John Lauchlan Carter CHIPMAN (1940 - 2019)
Pro Vice-Chancellor (1993 - 1995)
Deputy Vice-Chancellor (1995 - 1996)
Former deputy vice-chancellor Professor Lauchlan Chipman, the lateral-thinking philosopher responsible for promoting regional Monash campuses as components of a wider university rather than individual precincts, died on April 13 2019, aged 78.
Lauchlan came to Monash in 1993 as pro vice-chancellor (Gippsland). From 1995 to 1996, he was also deputy vice-chancellor. As director of the then new Berwick campus, he promoted double award programs in which students studied concurrently for degrees and diplomas. He oversaw responsibility for open learning, distance education, libraries, computing and multimedia, believing that regional university campuses should be beacons in the region’s development.
John Lauchlan Carter Chipman was born on 12 September, 1940, in Essendon, Melbourne. He was the only child of Harold Carter Chipman and Florence May Chipman (née Burness).
He graduated from the University of Melbourne with a Bachelor of Arts (Honours 1) in 1963, and his Master of Arts (Honours 1) a year later. In 1965, he was awarded a Commonwealth Travelling Scholarship to Oxford, where he enrolled in the Bachelor of Philosophy course, graduating with distinction in 1967.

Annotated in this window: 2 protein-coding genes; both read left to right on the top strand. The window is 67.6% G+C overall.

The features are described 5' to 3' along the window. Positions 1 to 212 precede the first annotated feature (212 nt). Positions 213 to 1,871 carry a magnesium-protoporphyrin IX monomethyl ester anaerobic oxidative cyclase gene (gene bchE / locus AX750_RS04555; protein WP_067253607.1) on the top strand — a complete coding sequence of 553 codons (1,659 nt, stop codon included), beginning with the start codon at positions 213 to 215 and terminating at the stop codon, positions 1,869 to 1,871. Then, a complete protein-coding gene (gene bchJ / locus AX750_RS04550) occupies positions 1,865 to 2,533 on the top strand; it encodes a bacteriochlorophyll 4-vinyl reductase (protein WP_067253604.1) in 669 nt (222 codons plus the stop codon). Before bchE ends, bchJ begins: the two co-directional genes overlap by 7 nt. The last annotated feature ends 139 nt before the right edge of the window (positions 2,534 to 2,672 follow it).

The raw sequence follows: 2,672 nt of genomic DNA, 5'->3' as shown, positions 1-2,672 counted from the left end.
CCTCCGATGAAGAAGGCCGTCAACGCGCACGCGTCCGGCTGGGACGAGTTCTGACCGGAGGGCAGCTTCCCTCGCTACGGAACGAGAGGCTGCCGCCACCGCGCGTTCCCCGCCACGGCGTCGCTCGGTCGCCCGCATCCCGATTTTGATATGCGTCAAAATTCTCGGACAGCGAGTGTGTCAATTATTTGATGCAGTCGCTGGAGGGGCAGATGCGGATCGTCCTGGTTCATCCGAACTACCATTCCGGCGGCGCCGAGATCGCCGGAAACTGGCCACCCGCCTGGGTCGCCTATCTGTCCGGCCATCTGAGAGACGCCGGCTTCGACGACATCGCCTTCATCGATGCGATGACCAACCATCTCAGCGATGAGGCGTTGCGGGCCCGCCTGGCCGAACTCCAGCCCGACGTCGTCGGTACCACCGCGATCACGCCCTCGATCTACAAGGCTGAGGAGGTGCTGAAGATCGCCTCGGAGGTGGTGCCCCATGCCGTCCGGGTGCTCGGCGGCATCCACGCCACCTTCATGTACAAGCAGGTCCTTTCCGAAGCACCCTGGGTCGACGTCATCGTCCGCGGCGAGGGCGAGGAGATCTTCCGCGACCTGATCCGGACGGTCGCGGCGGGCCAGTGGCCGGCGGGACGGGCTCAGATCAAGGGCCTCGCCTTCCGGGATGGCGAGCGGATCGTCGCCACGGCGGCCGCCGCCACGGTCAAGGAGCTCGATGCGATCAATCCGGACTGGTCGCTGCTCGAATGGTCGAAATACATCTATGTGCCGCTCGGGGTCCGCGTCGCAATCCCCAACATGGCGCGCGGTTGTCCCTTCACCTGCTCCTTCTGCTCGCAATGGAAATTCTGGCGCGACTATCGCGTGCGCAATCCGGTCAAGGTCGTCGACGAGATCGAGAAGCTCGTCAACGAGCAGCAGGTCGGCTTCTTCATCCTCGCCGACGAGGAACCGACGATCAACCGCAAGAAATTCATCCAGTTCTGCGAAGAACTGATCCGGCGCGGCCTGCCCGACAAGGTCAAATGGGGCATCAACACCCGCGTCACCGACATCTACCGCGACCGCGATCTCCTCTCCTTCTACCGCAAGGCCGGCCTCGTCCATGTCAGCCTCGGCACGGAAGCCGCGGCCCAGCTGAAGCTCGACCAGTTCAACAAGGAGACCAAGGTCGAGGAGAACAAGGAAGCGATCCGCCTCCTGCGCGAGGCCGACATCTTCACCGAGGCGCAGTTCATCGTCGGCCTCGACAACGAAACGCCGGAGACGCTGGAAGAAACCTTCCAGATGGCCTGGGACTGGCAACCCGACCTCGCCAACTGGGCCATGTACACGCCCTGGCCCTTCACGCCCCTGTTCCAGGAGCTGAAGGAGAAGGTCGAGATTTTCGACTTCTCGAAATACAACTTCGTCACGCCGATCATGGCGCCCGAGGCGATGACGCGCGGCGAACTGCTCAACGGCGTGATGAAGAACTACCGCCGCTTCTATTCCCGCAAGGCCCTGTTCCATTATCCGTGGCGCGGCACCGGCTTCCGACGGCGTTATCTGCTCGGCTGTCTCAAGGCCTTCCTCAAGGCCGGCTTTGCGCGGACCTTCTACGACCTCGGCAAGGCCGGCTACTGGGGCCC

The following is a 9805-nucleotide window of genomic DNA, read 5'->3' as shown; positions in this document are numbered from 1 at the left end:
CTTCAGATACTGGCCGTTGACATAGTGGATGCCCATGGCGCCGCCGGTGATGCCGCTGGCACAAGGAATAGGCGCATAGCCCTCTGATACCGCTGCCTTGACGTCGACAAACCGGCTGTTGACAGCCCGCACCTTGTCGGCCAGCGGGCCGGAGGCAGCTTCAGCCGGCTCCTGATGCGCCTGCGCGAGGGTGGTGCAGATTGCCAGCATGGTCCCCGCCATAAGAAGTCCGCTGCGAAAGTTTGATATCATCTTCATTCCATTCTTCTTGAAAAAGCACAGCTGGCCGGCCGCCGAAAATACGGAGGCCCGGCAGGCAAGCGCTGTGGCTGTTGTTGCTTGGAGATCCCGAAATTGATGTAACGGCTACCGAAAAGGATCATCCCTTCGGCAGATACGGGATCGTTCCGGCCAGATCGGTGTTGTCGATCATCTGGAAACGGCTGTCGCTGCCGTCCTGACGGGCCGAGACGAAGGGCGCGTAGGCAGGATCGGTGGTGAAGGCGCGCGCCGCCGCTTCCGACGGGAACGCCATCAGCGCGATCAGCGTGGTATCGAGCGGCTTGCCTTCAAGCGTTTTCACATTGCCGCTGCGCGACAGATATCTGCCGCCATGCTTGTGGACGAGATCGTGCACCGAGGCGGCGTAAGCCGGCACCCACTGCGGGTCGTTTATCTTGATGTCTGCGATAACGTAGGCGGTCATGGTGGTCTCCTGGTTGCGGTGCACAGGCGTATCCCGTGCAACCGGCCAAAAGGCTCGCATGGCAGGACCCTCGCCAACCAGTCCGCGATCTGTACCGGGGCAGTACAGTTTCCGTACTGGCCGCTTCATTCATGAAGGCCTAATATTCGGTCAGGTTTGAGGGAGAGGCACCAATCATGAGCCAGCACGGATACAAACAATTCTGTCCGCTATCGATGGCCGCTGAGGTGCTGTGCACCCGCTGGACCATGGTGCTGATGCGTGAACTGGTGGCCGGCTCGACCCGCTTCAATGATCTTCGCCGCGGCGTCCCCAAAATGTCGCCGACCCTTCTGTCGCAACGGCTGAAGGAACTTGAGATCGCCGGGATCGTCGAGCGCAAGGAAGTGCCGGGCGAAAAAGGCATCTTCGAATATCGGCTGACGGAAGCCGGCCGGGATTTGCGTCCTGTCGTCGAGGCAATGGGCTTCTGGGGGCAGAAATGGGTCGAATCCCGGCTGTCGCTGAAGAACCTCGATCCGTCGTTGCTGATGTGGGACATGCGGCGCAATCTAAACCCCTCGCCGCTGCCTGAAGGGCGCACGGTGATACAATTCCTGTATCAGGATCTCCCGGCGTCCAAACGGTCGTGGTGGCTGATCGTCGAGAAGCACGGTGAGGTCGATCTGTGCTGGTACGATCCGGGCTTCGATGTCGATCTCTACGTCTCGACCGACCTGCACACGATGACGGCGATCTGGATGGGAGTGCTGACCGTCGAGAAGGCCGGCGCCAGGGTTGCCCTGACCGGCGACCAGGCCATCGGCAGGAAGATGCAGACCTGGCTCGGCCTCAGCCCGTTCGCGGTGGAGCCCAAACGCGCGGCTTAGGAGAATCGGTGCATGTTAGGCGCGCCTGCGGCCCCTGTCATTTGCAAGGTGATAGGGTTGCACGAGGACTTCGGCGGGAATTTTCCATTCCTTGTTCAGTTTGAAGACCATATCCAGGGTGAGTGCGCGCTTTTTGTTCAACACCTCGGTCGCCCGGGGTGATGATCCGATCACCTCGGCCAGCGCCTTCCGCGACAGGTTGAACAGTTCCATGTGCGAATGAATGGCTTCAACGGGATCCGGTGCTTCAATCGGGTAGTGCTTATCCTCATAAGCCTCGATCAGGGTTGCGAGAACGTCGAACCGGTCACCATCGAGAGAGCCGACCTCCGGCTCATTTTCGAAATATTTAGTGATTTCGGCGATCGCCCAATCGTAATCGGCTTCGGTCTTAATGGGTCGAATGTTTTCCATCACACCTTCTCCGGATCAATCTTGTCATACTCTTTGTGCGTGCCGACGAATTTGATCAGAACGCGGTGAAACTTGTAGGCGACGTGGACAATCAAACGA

During his time at Oxford, he became friends with Michael Palin, who went on to become a member of iconic British comedy group Monty Python. The pair shared accommodation, and Lauchlan is variously cited as the inspiration for the group’s ‘Bruces’ skit, about the members of a philosophy department at the fictional Australian University of Woolloomooloo, who are all named Bruce.
Lauchlan returned to Melbourne to study law and became a senior lecturer in philosophy at his alma mater. During this time, he completed both his Oxford Doctor of Philosophy (1972) and his Melbourne LLB (1973). In 1975, he moved to the University of Wollongong as foundation professor of philosophy, and later became its first pro vice-chancellor.
Early in his academic career he concentrated on the philosophy of language, but later gravitated towards political and moral philosophy, philosophical logic, and the jurisprudential areas of human rights and the relationship between law and ethics. He was also pivotal in the creation of the libertarian think tank, The Centre for Independent Studies. A Christian libertarian, he was conservative, right-wing and sometimes controversial in his views.
After leaving Monash, he was subsequently appointed vice-chancellor and president of Central Queensland University (1996-2001). He retired to the Gold Coast, where he joined Bond University as an ombudsman and, later, a lecturer.
Lauchlan was married for 10 years to ABC broadcaster Robyn Slater, from 1983 to 1993. They remained lifelong friends until her death in 2004.
Edited version of article published in The Insider, May 16 2019.